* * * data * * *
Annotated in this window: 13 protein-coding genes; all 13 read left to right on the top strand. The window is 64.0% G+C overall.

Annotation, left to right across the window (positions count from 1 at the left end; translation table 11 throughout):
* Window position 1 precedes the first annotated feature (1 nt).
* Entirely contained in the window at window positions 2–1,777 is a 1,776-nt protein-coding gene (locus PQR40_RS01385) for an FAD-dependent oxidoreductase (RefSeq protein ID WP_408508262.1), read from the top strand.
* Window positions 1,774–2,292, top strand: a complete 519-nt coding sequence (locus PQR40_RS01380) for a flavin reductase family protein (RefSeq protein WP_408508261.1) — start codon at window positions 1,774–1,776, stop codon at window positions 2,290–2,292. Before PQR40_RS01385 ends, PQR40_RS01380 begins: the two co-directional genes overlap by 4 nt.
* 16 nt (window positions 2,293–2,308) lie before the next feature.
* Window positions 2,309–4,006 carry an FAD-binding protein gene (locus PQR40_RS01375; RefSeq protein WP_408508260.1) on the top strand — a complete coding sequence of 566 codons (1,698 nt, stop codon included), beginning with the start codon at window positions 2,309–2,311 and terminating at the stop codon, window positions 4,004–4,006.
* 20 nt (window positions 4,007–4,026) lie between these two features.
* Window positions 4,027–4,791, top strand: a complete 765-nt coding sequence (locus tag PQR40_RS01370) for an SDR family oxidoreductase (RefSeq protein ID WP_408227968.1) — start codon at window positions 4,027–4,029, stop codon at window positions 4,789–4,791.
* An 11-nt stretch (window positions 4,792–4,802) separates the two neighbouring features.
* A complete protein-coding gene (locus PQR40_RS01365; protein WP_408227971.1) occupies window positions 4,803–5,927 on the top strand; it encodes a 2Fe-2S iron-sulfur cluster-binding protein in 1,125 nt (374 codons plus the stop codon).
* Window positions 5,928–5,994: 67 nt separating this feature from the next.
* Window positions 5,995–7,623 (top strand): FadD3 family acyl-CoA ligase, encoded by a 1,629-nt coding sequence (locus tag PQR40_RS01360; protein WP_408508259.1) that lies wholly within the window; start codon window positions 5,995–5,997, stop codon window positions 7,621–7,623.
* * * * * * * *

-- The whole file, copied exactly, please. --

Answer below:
Annotated in this window: 13 protein-coding genes; all 13 read left to right on the top strand. The window is 64.0% G+C overall.

Annotation, left to right across the window (positions count from 1 at the left end; translation table 11 throughout):
* Window position 1 precedes the first annotated feature (1 nt).
* Entirely contained in the window at window positions 2–1,777 is a 1,776-nt protein-coding gene (locus PQR40_RS01385) for an FAD-dependent oxidoreductase (RefSeq protein ID WP_408508262.1), read from the top strand.
* Window positions 1,774–2,292, top strand: a complete 519-nt coding sequence (locus PQR40_RS01380) for a flavin reductase family protein (RefSeq protein WP_408508261.1) — start codon at window positions 1,774–1,776, stop codon at window positions 2,290–2,292. Before PQR40_RS01385 ends, PQR40_RS01380 begins: the two co-directional genes overlap by 4 nt.
* 16 nt (window positions 2,293–2,308) lie before the next feature.
* Window positions 2,309–4,006 carry an FAD-binding protein gene (locus PQR40_RS01375; RefSeq protein WP_408508260.1) on the top strand — a complete coding sequence of 566 codons (1,698 nt, stop codon included), beginning with the start codon at window positions 2,309–2,311 and terminating at the stop codon, window positions 4,004–4,006.
* 20 nt (window positions 4,007–4,026) lie between these two features.
* Window positions 4,027–4,791, top strand: a complete 765-nt coding sequence (locus tag PQR40_RS01370) for an SDR family oxidoreductase (RefSeq protein ID WP_408227968.1) — start codon at window positions 4,027–4,029, stop codon at window positions 4,789–4,791.
* An 11-nt stretch (window positions 4,792–4,802) separates the two neighbouring features.
* A complete protein-coding gene (locus PQR40_RS01365; protein WP_408227971.1) occupies window positions 4,803–5,927 on the top strand; it encodes a 2Fe-2S iron-sulfur cluster-binding protein in 1,125 nt (374 codons plus the stop codon).
* Window positions 5,928–5,994: 67 nt separating this feature from the next.
* Window positions 5,995–7,623 (top strand): FadD3 family acyl-CoA ligase, encoded by a 1,629-nt coding sequence (locus tag PQR40_RS01360; protein WP_408508259.1) that lies wholly within the window; start codon window positions 5,995–5,997, stop codon window positions 7,621–7,623.